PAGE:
Readers can go to my website for www.cleyvisnatera.com for a full recipe card that’s part of my book club kit.
In what ways has access (or little to no access) to Hispanic/Latinx/e literature defined you as a writer?
Although we certainly need to have more stories by Latines, I grew up reading and was inspired by many Latine writers. Both the OG’s like Julia Alvarez, Cristina Garcia, Gabriel Garcia Marquez, and so many others inspired my imagination with what it means to represent the complexities of love, relationships, and communities through the lens of culture. I love their books. What I aspire to do now is to be very specific about archiving the experiences of people who are Afro-descendant in nuanced and complicated ways. I think our experiences connect to global themes in compelling, unique, and wonderful ways.
Where can readers keep up with your work?
I’m most active on IG: @Cleyvis Natera
A huge thank you to Cleyvis Natera for taking the time to chat with me about her book! Please please make sure you purchase a copy (or request your local library carry a copy) of their book #SupportLatinxLit!
Author Bio from her website:
Cleyvis Natera is the author of the forthcoming debut novel Neruda on the Park which will be published on May 24, 2022, by Ballantine Books. She was born in the Dominican Republic and raised in New York City. She holds a Bachelor of Arts from Skidmore College and a Master of Fine Arts from New York University. She’s received honors from PEN America, Bread Loaf Writers’ Conference, Virginia Center for the Creative Arts, and Voices of Our Nation Arts Foundation (VONA).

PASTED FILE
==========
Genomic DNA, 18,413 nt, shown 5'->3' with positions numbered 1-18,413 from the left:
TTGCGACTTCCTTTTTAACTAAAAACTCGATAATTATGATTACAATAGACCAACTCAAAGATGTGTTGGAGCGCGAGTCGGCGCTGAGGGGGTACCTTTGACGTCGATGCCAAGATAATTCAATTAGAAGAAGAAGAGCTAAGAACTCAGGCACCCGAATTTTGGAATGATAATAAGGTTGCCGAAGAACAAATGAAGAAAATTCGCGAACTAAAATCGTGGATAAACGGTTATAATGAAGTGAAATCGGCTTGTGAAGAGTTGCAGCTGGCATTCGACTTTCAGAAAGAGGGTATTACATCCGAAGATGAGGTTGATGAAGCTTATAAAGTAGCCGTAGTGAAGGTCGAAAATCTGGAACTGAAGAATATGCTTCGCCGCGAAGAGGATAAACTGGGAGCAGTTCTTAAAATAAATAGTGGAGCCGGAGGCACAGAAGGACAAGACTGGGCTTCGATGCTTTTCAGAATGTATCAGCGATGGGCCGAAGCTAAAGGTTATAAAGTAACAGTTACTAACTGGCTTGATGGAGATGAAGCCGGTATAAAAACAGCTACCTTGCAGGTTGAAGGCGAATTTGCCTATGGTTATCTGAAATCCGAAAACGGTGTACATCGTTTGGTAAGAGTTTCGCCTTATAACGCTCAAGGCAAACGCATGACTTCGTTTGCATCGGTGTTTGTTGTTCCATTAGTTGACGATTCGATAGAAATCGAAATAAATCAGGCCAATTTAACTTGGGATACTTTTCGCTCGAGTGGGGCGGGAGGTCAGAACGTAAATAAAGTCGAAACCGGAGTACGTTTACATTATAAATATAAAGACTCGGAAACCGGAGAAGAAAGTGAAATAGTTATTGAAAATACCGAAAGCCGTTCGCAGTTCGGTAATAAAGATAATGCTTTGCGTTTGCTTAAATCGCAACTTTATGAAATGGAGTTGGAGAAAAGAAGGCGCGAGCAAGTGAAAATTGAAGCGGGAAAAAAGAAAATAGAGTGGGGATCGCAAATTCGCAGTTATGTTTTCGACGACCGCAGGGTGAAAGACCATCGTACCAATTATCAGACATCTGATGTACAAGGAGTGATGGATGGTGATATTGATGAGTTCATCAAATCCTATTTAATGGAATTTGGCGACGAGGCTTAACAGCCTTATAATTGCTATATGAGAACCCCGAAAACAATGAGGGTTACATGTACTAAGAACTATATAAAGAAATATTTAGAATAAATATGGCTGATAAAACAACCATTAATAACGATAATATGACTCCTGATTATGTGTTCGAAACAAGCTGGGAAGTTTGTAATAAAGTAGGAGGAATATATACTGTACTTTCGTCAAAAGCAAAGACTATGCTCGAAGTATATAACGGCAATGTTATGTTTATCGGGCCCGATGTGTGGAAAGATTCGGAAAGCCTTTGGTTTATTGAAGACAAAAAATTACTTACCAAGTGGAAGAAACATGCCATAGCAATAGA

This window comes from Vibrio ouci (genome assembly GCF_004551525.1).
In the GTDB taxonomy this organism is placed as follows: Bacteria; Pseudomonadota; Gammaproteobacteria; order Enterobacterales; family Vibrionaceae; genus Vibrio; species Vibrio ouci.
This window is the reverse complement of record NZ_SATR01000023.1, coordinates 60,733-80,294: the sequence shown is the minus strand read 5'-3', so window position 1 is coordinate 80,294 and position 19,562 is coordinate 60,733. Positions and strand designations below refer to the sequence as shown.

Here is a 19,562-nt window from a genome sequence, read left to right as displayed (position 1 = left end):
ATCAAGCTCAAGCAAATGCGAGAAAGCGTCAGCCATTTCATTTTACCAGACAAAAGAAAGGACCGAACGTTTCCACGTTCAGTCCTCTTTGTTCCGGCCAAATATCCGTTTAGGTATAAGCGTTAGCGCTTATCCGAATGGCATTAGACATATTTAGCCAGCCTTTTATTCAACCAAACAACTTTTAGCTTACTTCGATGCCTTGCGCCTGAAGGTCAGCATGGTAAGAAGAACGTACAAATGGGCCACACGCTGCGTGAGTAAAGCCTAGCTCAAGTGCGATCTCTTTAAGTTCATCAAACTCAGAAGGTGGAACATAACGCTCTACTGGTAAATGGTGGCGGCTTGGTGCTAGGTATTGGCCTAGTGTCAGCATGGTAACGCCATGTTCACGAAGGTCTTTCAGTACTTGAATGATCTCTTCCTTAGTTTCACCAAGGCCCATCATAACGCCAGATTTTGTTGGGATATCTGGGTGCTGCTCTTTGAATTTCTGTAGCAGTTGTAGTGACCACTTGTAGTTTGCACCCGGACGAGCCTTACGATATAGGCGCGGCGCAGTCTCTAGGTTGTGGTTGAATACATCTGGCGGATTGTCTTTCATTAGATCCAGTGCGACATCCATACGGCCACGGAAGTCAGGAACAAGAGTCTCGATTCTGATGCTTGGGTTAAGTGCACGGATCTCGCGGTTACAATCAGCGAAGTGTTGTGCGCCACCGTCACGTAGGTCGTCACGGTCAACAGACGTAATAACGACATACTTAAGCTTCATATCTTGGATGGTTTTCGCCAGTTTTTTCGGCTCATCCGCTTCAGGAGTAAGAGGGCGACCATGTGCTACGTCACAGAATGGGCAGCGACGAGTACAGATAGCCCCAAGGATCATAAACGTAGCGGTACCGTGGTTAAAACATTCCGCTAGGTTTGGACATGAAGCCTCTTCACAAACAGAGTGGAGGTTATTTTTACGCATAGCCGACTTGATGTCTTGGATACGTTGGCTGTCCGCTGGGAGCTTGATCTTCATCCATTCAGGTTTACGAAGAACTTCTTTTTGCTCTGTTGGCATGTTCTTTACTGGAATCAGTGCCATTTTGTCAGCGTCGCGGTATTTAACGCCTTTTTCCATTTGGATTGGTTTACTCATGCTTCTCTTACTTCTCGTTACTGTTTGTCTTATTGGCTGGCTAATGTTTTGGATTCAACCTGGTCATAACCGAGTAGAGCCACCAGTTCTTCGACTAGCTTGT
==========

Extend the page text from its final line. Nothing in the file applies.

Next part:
Her fiction, essays, and criticism have appeared in Alien Nation: 36 True Tales of Immigration, TIME, Gagosian Quarterly, The Washington Post, The Kenyon Review, Aster(ix) , and Kweli Journal, among other publications. Cleyvis teaches creative writing to undergraduate students at Fordham University and graduate students at the Writer’s Foundry MFA Program at St. Joseph’s College in Brooklyn. She lives with her husband and two young children in Montclair, New Jersey.
Synopsis for Neruda On The Park Bookshop website:
The Guerreros have lived in Nothar Park, a predominantly Dominican part of New York City, for twenty years. When demolition begins on a neighboring tenement, Eusebia, an elder of the community, takes matters into her own hands by devising an increasingly dangerous series of schemes to stop construction of the luxury condos. Meanwhile, Eusebia's daughter, Luz, a rising associate at a top Manhattan law firm who strives to live the bougie lifestyle her parents worked hard to give her, becomes distracted by a sweltering romance with the handsome white developer at the company her mother so vehemently opposes.
As Luz's father, Vladimir, secretly designs their retirement home in the Dominican Republic, mother and daughter collide, ramping up tensions in Nothar Park, racing toward a near-fatal climax.
A beautifully layered portrait of family, friendship, and ambition, Neruda on the Park weaves a rich and vivid tapestry of community as well as the sacrifices we make to protect what we love most, announcing Cleyvis Natera as an electrifying new voice.
The best way you can support Latinx/e authors and Latinx/e literature is by doing the following:
REQUEST that your local library carry a copy
PURCHASE a copy of a friend, family member, or your nemesis (hey! I’m sure they read too).
SHOUT about the book on any social media platform or to your friends and family!
SHARE this interview widely! Word of mouth does wonders for connecting readers to books.
REVIEW their books on any website that sells books!